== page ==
RealSecure IDS signatures for SNMP vulnerabilities

From: robert_david_graham (robert_david_graham@yahoo.com)
Date: 02/16/02


From: robert_david_graham <robert_david_graham@yahoo.com>
To: "'Tina Bird'" <tbird@precision-guesswork.com>, focus-ids@securityfocus.com
Date: Fri, 15 Feb 2002 17:33:41 -0800


> From: Tina Bird [mailto:tbird@precision-guesswork.com]
> According to the ISS Web site, they will be releasing
> signatures that are specific to the PROTOS test suite
> shortly.

The newly released RealSecure XPU contains the following signatures. As
you'll remember in my previous e-mail, the generic BlackICE "SNMP Corrupt"
signature only triggers on some types of SNMP corruption because many
implementations of SNMP accidentally send out corrupt SNMP messages. The new
RealSecure XPU helps resolve this by breaking out each of the different
types of corruption into individual signatures, allowing customers to "tune"
out non-hostile corrupted packets generated by their devices. Remember that
BlackICE and RealSecure both count "signatures" differently than most other
products; we tend to group multiple related "checks" under a single event
type; these new signatures break out each check under a separate "signature"
for tuning.

SecChkID ProductCheckName
8147 SNMP_Bad_BulkRqst_Id
8149 SNMP_Bad_BulkRqst_MaxRepeats
8148 SNMP_Bad_BulkRqst_NonRepeaters
8164 SNMP_Bad_Community_String
8152 SNMP_Bad_ErrorIndex
8151 SNMP_Bad_ErrorStatus
8144 SNMP_Bad_Generic_Trap
8153 SNMP_Bad_Header
8155 SNMP_Bad_OID
8156 SNMP_Bad_OID_Type
8150 SNMP_Bad_RequestId
8145 SNMP_Bad_Specific_Trap
8143 SNMP_Bad_Trap_AgentAddr
8142 SNMP_Bad_Trap_OID
8146 SNMP_Bad_Trap_Timestamp
8154 SNMP_Bad_Variable_Type
8168 SNMP_CommunityFormatString
8158 SNMP_Format_String
8133 SNMP_Header_Underflow
8140 SNMP_Illegal_Octal_Value
8139 SNMP_Illegal_String_Length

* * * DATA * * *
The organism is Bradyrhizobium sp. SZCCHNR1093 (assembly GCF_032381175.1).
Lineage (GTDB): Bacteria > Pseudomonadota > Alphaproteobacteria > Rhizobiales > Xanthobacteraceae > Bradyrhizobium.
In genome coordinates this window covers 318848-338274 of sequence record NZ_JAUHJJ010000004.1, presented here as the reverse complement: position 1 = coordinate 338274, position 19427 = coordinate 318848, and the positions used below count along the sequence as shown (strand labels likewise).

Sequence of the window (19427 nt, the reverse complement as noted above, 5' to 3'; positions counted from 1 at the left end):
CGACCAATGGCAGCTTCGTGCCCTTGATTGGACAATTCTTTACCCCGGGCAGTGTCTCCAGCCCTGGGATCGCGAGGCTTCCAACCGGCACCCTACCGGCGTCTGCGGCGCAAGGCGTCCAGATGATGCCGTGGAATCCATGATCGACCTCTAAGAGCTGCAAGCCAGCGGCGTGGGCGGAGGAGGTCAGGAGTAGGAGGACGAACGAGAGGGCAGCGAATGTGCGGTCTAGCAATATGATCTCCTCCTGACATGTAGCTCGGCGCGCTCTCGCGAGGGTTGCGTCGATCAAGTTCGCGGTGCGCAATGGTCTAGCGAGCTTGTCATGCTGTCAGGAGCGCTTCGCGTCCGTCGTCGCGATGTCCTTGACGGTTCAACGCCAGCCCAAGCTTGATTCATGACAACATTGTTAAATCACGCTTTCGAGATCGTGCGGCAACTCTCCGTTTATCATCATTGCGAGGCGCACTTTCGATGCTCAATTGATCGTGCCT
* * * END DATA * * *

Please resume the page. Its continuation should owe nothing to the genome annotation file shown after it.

8137 SNMP_Illegal_SubId
8128 SNMP_Int_OverFlow
8127 SNMP_Int_Underflow
8167 SNMP_Long_Community_String
8135 SNMP_Long_Field_Length
8138 SNMP_NonZeroLength_NullType
8165 SNMP_Null_In_String
8136 SNMP_OID_Underflow
8141 SNMP_PDU_Decode_Error
8131 SNMP_String_Underflow
8130 SNMP_UInt_Overflow
8129 SNMP_UInt_Underflow
8134 SNMP_Zero_Length_Field
8132 SNMP_Extension_Octet
8169 SNMP_Long_OID
8157 SNMP_SMI_Counter64_Found
8163 SNMP_Long_String
8166 SNMP_TooManyVariables

Some of these will trigger in normal SNMP traffic (e.g. SNMP_Long_String
will likely trigger if somebody is using RMON for packet capture, which may
be legitimate, SNMP_Null_In_String will trigger on implementations that
incorrect NUL-terminate strings). However, if you put this on a DMZ that
doesn't use SNMP, then you'll likely find a "0-day" exploit. Either way, I
would like to see events from customers -- either to write anti-signatures
to suppress known non-hostile traffic as well as signatures to separately
identify popular exploits.

Besides this XPU, ISS RealSecure has non-intrusion signatures that attempt
to "audit" network traffic. A customer might want to apply a policy that
SNMP should not be used (a good policy at this point in time). The following
three RealSecure signatures have existed for some time:

SNMP_Activity
Triggers on any SNMP activity.

SNMP_Set
Triggers only when somebody is changing/reconfiguring an SNMP agent. Good if
you use SNMP for monitoring, but don't want to use it to configure devices.

SNMP_Community
You might have a policy against "clear-text" passwords ("community-strings"
are SNMP's equivalent of passwords).

These should not be thought of as "intrusion" signatures; they are disabled
in the default configuration of RealSecure.

<op-ed>
This is a *VERY* important issue. Imagine if FTP was assumed to be free of
exploits and somebody dumped a tool on the Internet that demonstrated all
the discovered vulnerabilities all at once. This is what we are seeing here
with SNMP. Forget about IDS for a moment (people aren't quite yet hacking
it) -- instead run and disable SNMP on your devices.
</op-ed>